I heard on a Saturday that someone I’ve known my entire life had died. I didn’t know her very well but her whole family is very important to me so I booked a flight for that night to go south. Isabel and I were in South Texas by about 10pm. We stayed at my mom’s house.
Isabel was happy to be finished traveling for the day. She was rewarded with the animated Eric Carle stories on Netflix.
The next day we went to the viewing. My mom helped Isabel get ready. My mom had to go to work so my dad drove us. We sat for a while watching a photo slide show before my dad walked around with a restless Isabel. While watching the photos from my friend’s wedding back in December I thought about how happy I am that Isabel was able to meet the recently departed at that wedding.
Some of my first coherent words to the deceased were “You’re fat!” when I was little. I was an observant child and “fat” was one of the first words we learned in kindergarten. I’ve been mortified by the memory for a long time. I felt silly doing it but I made sure to whisper to her before I left that I was sorry I called her fat.
I decided that it would be best for us to head back to my dad’s house after the viewing. I didn’t think Isabel would sit through a full Catholic rosary and I didn’t want to disrespect the family by trying to make it happen. It was Super Bowl weekend so we ended up watching football and eating the rest of the afternoon. I think Isabel had the most fun because she had no idea how disappointingly blah the game was. She also got to play with some full-size footballs for the first time.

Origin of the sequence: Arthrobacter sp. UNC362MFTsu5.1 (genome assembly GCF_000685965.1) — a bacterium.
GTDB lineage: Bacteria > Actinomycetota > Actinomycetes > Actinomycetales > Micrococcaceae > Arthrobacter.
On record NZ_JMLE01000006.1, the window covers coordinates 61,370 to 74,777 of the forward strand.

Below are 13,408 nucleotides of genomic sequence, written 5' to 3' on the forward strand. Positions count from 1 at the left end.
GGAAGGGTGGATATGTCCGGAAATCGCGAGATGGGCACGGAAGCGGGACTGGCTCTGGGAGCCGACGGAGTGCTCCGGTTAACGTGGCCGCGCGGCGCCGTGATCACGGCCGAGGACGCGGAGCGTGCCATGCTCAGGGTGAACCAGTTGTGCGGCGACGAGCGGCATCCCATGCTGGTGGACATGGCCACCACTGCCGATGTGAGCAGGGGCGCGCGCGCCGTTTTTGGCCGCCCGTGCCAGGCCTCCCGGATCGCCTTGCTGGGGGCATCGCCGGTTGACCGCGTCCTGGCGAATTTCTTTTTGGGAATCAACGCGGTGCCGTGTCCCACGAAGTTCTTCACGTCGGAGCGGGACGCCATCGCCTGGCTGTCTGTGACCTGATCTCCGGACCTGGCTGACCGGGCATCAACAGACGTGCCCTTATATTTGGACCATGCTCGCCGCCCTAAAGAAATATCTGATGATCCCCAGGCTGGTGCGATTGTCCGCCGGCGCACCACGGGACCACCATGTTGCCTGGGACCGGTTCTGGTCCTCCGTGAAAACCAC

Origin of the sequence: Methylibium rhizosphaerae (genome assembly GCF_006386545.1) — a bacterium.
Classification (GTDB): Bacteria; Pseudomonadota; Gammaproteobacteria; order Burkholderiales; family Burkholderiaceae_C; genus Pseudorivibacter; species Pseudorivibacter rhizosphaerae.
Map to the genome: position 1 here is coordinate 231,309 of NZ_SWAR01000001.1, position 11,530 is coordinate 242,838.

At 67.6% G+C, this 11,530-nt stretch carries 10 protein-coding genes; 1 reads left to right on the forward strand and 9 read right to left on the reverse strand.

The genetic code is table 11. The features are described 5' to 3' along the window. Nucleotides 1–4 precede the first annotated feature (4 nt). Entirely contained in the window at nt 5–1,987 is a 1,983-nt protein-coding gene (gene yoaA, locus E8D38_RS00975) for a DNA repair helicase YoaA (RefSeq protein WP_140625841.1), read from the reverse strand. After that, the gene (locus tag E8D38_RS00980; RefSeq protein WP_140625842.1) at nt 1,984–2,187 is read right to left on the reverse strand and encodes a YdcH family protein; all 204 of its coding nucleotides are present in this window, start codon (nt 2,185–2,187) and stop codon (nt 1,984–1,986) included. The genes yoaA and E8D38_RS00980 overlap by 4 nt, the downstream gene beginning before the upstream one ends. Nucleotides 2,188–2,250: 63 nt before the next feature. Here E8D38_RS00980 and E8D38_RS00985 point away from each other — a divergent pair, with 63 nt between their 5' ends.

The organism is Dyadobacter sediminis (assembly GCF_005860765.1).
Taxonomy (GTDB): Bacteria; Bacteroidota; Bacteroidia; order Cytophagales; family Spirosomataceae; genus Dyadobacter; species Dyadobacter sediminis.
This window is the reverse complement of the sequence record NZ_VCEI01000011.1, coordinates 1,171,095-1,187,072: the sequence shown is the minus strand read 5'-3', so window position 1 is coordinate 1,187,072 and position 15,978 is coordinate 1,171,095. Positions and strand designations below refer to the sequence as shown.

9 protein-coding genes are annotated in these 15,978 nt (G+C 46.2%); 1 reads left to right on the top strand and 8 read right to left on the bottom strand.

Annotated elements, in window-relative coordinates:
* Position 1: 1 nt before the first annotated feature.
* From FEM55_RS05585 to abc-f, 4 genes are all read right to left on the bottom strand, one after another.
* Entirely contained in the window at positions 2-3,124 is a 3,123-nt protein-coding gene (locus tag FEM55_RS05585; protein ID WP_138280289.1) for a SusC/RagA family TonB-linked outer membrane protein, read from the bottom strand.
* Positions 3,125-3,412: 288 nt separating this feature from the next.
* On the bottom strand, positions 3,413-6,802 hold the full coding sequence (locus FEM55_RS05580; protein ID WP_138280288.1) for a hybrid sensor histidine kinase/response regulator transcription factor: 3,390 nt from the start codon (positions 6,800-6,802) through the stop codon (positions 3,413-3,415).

My dad had a few friends over and Isabel wore herself out making sure they knew how cute she could be when she plays.
This was two weeks after my ACL surgery so I ended up sitting with my leg propped up as much as I could while everyone else kept Isabel entertained.
The funeral mass and burial were the next day. Isabel thought both were fun. I’m glad I had other people there with me to walk around with her/chase her when I couldn’t. Isabel also got to meet a bunch of people that hadn’t even seen me since I was Isabel’s age. (Nothing like a funeral to bring people together.) At the cemetery I learned of a number of other deaths, including the death of a neighbor who lived across the street from me while I was growing up. He used to give me extra potatoes, bread, and chocolate milk at the school cafeteria because I didn’t eat meat.
Isabel fell asleep on the way back from the burial. My dad put his head down next to hers in an effort to get his mind off of my mother’s driving. She’s either just really, really bad at driving or she is just one of those people who doesn’t give a flying fuck that they are essentially operating 0.75 tons of crush-able metal.
Our flight out on Tuesday morning was cancelled and our later flight was delayed. Luckily for hop-along me, there was a play area near our gate. Isabel and another little girl kept climbing around together. In this picture (above) it looks like they’re pushing each other but they’re not. They kept helping each other get up and down, over and over again. Isabel stopped by that little girl’s seat on our way off the plane in Houston to say goodbye.
The circumstances for this visit home were tragic but I’m grateful for the time Isabel got to spend with family and for the experiences she had.